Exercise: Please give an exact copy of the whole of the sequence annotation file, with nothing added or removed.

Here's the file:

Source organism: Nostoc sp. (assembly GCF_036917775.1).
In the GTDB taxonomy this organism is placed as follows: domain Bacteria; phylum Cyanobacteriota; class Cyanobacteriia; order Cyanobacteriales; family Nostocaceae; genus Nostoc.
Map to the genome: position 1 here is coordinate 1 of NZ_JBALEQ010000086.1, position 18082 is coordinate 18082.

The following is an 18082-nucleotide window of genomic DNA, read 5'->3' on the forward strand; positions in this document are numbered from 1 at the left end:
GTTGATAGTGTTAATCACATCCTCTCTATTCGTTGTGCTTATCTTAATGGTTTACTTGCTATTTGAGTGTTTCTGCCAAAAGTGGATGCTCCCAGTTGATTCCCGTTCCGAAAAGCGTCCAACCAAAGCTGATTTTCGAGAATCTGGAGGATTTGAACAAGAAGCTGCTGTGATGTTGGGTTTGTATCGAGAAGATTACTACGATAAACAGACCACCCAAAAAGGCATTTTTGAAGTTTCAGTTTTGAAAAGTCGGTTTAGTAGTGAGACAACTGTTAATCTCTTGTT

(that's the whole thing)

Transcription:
Source organism: Nostoc sp. (assembly GCF_036917775.1).
In the GTDB taxonomy this organism is placed as follows: domain Bacteria; phylum Cyanobacteriota; class Cyanobacteriia; order Cyanobacteriales; family Nostocaceae; genus Nostoc.
Map to the genome: position 1 here is coordinate 1 of NZ_JBALEQ010000086.1, position 18082 is coordinate 18082.

The following is an 18082-nucleotide window of genomic DNA, read 5'->3' on the forward strand; positions in this document are numbered from 1 at the left end:
GTTGATAGTGTTAATCACATCCTCTCTATTCGTTGTGCTTATCTTAATGGTTTACTTGCTATTTGAGTGTTTCTGCCAAAAGTGGATGCTCCCAGTTGATTCCCGTTCCGAAAAGCGTCCAACCAAAGCTGATTTTCGAGAATCTGGAGGATTTGAACAAGAAGCTGCTGTGATGTTGGGTTTGTATCGAGAAGATTACTACGATAAACAGACCACCCAAAAAGGCATTTTTGAAGTTTCAGTTTTGAAAAGTCGGTTTAGTAGTGAGACAACTGTTAATCTCTTGTT